Yahoo! And Google Meet A Fork In The Road
With all the literature generated regarding the great battle between Yahoo! and Google, it is easy (and misleading) to assume the two search giants are heading in the same direction. But in light of recent events, 2005 seems to be where the road forks. One path is a virtual on-ramp, while the other is the expressway to everywhere-if everywhere is where you’d like to go.
|Yahoo! and Google Run Into a Problem|
Editors Note: Search engine business activity has made speculation sky high about the future of the Internet and where we’re all going. Do you have any predictions about the road ahead? Consult your crystal ball and tell us what you see in WebProWorld.
I’ll amend, slightly, what I said earlier about Google becoming a portal. Google will become a point of entry, as omnipresent as power lines, your way to get to wherever it is you’re going, equaling or surpassing the ubiquity of Microsoft, a Google logo appearing in large comforting letters on the side of all things tech.
Yahoo!, on the other hand, doesn’t seem to share that brand of grandiosity. It has its own brand, or brands, as it aims to become the corner pub, the meeting place, the movie theater, the record store, the stadium, the call center, City Hall, the restaurant at the end of the universe. In short, Yahoo! becomes the next Visa, its everywhere you want to be, and its trying to keep you there.
America Online serves as a better parallel. Google, with 40-minute average visits, is the cab dropping you off at the pub (read, in the future, Yahoo!). AOL, now the stepchild of Time Warner, sets itself up like a Vegas casino, a virtual maze that keeps customers inside for upwards of 6 hours at a time. It’s that type of stickiness that Yahoo! seems to be searching for-a way to get you inside and interested long enough for you to see their sponsored content-a mall with some really awesome findable (not searchable) content.
In fact, Yahoo! is in great position to become the premiere media network, as so many of the latest business moves would indicate. Online programming, if you listen closely as a fly on the wall, is going to swallow television. And Yahoo! will be the leader at the forefront of this transition, with MSN and AOL, and probably Fox, close (but not too close) behind.
John McHugh at Wired Magazine provides us with a titillating account of Yahoo!’s foray into the media world, and suddenly, it is quite clear.
“Watching whatever you want (or didn’t even know you wanted) wherever you are whenever you feel like it has been a fantasy since the early days of the Internet. Now it’s a reality that [Bradley] Horowitz refers to as a high-class problem.’ He and his charges at Yahoo! are trying to figure out how to solve that problem. When they do, it’s good-bye network TV, hello networked TV.”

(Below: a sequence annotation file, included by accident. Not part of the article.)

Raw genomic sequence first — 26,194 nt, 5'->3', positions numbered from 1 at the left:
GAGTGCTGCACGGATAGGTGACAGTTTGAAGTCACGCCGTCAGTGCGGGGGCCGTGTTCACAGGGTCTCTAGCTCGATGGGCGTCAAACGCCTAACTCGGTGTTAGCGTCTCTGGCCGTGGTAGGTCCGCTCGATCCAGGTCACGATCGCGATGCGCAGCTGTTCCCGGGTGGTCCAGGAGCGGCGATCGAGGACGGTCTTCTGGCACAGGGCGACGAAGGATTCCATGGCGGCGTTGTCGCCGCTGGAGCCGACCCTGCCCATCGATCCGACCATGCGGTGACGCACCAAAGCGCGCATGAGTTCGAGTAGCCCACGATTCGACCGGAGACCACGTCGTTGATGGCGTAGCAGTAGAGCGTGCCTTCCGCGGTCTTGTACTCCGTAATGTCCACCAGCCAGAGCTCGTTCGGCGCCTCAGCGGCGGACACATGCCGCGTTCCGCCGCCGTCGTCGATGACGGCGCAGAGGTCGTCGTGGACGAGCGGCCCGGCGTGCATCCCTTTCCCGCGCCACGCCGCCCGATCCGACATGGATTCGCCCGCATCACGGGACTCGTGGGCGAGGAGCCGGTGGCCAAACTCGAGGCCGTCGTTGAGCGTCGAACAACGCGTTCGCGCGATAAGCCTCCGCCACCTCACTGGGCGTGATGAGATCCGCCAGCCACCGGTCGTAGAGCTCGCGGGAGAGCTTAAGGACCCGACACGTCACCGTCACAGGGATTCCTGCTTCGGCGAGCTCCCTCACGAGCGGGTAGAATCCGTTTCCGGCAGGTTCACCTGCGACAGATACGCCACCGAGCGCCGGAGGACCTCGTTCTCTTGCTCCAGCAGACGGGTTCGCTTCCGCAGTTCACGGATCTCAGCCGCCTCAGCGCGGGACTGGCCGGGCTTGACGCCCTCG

Here’s a quick review of what Yahoo! has been up to recently (not a timeline):
Yahoo strikes a multi year advertising deal with media giant Viacom to provide search services and paid search advertising to online Viacom properties including CBSNews.com, MTV.com and BET.com.
Bradley Horowitz is reported to be tinkering with a self-publishing protocol called Media RSS (MRSS), which will allow niche content creators to syndicate their video and audio content.
Yahoo! Media Group sets up camp in Santa Monica on a lot where MGM used to live, surrounded by big-time media players HBO, MTV, and Universal.
“The growing consumer demand for compelling content on the Internet and the proliferation of broadband is an exciting opportunity. We need to enhance our presence in the entertainment capital of the world,” said Yahoo! COO Dan Rosensweig.
Yahoo! inks deals with Verizon and SBC Commuications to provide high-speed internet access. Verizon announces intentions to be a broadband television provider.
Yahoo! hires ABC’s Lloyd Braun, Fox’s Ira Kurgan, NBC’s Shawn Hardin, and CBS’s David Katz.
Yahoo! has its hands in every area of media there is, soon making it what McHugh called “the super network,” indeed, mining the new media frontier in much the same way the major networks constructed television programming in the 1940’s. Add that to the persistent whittling down of all things macro to micro levels with Yahoo! local services, and the focus on user-generated content, and you have a really cool online hangout.
Google and Yahoo! aren’t battling for the same ends, but are searching for a symbiotic relationship, and may rule the online world together. MSN and AOL? They’ll be there, probably always, either as competitors, or as burrowers of their own niches, much in the way that NBC, CBS, ABC, and Fox, exist together on the airwaves.